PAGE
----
Wednesday, January 02, 2008

Seven Leadership Actions to Execution Excellence in 2008

What are your plans for 2008 that will make this a better year for project execution? Are you writing them down, making plans and taking actions to move them from your wish list to a realistic and achievable goal list? Without a clear set of written improvement objectives and concrete plans to make them a reality, I would not expect 2008 to be much different than 2007. Written plans will make the difference between the status quo for 2008 and improvements that will be noticed. To get your goals started I have created a list of seven sure-fire actions that WILL improve your project execution in 2008.

Leading your Team To Execution Excellence in 2008
Producing a notable positive shift in project execution for 2008 will take work; hard work and at times it will be painful. If this is your 2008 objective it will take an honest, thorough assessment of what has not been working well; I suggest you suit up in your best armor and send your ego on a vacation for a while. Going through a thorough assessment of how things are really working and implementing obvious improvements will require you to hone your leadership characteristics and put them into action. Note the diagram below that identifies the different attributes for managing vs. leading a team. Displaying a higher degree of the leadership attributes will provide the essential guidance to developing execution excellence for your team.

Are you planning for simple incremental changes in 2008 or are you ready to make changes that will be easily noticed due to the improvements being on a scale that can't be missed? Ready to break some rules and operate in a mode that is uncharacteristic of the old? Ready to ask the tough questions? Ready to learn from your team? Ready for taking some risk? What is holding you back? Understand the answers to these questions and begin the journey from managing team execution to leading team execution.

For 2008 will you be managing the team or leading the team down a path to new levels of productivity? One path logs an acceptable rating while the other is a path that logs a striking score.

Seven Actions that will bring Execution Excellence in 2008
Below are seven activities that will bring your team visible differences in their product development execution. Do these well; really do these well and your team can't help but show a visible, higher level of execution efficiency. Lead your team to a noticeably higher level of execution excellence.

1) Listen - Spend some time with each member of the new product development team (design as well as non-design) and listen to what they believe is impacting their ability to perform better. Act on what you learn.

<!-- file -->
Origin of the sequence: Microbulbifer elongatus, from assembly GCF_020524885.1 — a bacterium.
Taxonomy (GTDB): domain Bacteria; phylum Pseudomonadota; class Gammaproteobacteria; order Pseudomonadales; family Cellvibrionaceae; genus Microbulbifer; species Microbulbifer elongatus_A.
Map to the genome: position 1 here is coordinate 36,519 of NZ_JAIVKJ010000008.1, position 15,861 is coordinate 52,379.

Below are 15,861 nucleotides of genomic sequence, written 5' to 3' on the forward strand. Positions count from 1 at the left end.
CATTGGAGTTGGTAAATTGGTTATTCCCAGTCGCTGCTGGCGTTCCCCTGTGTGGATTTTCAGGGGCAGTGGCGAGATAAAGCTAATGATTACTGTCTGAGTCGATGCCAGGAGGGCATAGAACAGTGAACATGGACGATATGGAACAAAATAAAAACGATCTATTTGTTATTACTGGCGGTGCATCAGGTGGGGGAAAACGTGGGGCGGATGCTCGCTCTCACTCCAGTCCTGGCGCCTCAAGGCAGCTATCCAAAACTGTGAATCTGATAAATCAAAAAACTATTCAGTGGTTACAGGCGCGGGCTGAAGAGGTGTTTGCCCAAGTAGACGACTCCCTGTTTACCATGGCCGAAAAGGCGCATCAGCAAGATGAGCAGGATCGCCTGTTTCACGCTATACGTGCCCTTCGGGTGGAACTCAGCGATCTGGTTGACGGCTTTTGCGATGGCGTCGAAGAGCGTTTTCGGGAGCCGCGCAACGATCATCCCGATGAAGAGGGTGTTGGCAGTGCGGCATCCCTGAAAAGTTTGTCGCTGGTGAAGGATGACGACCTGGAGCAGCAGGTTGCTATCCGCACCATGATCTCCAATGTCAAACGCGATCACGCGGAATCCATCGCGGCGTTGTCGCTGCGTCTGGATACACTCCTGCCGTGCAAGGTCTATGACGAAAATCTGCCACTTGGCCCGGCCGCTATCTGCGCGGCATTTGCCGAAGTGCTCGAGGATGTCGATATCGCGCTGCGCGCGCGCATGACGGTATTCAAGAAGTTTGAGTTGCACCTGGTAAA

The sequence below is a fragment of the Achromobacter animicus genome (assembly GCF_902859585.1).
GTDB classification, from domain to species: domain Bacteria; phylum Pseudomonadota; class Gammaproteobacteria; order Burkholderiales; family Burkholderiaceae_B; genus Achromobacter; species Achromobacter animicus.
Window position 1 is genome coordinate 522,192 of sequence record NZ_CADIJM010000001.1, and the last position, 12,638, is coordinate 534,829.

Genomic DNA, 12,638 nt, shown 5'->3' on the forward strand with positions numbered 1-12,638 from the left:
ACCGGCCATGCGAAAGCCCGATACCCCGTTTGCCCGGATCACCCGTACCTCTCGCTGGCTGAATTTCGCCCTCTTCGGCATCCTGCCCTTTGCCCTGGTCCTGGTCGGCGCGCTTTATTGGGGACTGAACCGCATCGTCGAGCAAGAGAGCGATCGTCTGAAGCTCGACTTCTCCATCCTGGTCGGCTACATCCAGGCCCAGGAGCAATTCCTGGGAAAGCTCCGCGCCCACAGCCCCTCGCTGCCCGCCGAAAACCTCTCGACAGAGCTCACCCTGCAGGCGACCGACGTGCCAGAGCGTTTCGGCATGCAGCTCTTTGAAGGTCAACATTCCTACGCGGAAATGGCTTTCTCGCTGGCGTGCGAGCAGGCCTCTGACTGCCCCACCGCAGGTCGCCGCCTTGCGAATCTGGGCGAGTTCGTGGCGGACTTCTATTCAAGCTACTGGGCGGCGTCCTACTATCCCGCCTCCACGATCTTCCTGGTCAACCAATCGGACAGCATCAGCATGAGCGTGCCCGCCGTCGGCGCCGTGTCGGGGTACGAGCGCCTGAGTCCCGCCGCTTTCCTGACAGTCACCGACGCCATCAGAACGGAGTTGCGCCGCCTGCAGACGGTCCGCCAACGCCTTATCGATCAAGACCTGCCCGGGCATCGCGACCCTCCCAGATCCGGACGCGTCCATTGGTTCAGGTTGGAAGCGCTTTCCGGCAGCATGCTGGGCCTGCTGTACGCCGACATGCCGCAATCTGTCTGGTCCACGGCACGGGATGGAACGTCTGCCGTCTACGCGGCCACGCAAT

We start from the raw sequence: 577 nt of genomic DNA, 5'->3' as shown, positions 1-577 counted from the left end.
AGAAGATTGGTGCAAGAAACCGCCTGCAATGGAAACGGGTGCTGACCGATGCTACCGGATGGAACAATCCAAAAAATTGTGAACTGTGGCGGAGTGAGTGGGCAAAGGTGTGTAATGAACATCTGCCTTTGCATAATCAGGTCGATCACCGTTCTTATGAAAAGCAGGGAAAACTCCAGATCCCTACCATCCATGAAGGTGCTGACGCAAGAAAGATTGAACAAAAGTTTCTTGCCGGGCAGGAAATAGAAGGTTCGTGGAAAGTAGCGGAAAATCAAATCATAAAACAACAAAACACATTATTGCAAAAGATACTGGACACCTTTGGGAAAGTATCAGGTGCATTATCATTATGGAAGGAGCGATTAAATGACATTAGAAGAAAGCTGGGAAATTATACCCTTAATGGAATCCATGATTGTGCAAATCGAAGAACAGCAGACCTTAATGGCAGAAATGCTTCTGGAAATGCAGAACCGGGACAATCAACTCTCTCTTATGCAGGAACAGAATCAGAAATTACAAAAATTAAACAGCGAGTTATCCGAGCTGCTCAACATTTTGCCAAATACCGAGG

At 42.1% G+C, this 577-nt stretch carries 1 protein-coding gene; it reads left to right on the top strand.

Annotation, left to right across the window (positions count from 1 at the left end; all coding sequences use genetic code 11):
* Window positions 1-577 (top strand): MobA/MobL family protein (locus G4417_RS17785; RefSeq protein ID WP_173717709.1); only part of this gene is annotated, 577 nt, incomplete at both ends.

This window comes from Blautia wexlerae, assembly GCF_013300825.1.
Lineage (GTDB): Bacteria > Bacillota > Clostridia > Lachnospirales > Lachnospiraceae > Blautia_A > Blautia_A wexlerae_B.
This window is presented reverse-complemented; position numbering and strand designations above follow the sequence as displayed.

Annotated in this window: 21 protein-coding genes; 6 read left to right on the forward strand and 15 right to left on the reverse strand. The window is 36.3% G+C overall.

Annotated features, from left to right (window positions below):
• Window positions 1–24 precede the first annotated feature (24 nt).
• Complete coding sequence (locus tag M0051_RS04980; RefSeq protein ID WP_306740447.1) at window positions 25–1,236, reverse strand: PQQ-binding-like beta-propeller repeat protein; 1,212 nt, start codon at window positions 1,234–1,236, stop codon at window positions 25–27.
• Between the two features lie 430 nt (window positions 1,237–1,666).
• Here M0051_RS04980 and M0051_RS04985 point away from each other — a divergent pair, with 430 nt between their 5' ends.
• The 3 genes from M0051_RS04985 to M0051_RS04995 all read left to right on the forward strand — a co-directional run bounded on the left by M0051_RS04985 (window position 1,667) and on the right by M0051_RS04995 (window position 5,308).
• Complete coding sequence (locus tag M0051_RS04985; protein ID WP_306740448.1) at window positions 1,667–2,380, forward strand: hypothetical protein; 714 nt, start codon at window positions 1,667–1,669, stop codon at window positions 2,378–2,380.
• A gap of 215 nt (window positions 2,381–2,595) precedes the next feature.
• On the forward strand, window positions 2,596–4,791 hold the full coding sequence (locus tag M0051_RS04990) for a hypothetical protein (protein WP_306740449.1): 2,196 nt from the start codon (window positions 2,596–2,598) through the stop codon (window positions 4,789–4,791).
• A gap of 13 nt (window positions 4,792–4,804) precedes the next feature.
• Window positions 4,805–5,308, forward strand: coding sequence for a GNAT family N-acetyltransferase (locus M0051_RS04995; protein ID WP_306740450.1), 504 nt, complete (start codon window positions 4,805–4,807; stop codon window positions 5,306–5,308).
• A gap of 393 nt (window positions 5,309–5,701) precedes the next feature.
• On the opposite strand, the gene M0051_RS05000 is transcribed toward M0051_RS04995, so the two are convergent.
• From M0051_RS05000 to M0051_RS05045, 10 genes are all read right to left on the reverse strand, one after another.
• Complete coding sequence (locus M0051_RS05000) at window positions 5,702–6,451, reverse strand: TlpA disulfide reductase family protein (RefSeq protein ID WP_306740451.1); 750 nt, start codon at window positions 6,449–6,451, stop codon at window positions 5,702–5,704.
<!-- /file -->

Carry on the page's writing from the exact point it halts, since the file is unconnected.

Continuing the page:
2) Break some Rules - Question, challenge, and stir things up. Being comfortable has no place in an organization that is going to display project execution leadership. Why are you doing things the way your are? The status quo will have no place in an organization that is living and breathing excellence in project execution.

3) Map your Process - Involve the team, learn how your doing things and map them out. Identify changes to the process; break some rules. Think outside the box; brainstorm with the team. Involve everyone on the NPD team, not just design. The final deliverable out of this activity must be a process that everyone believes will bring a new level of project success to the organization.

4) Don't over commit - Commit only after doing your homework. Be creative, be aggressive, keep your vision broad and commit only when you have a means to get there. Due diligence on plans and schedules will reinforce predictability for your project. A misplaced commitment will never benefit the team or the business; it will only erode confidence in the teams ability to execute.

5) Manage Scope - You must have something in place to manage the inevitable changes to project scope. Scope change is a reality that will exist for every project. Setting your team apart from the norm will be a process that manages the scope decisions well. That process must include changes from within the team as well as changes from the customer. Keep the Feature Creep Wildfire in control.

6) Learn what you don't know - "Those that know, know they know. Those that don't know, don't know they don't know." You must always assume there is something to be learned about roadblocks to your project execution and to find them; you need to listen to your team to uncover them. Keep a keen eye out for the unknown. It is always there, waiting to disrupt your plan. More about Finding what you don't know.

7) And Finally Seek Outside Input - This is essential to prevent a stale, incestuous view of your organizations best practices. We are too close to our situation to see the possible errors in our ways. An outsider can be someone from a different organization within your company, another company or a consultant. Most importantly it must be someone that your team believes has no loyalty to anyone in management and/or the business operation itself. The team must view this individual as unbiased and non-threatening, to be able to accurately assess the situation.

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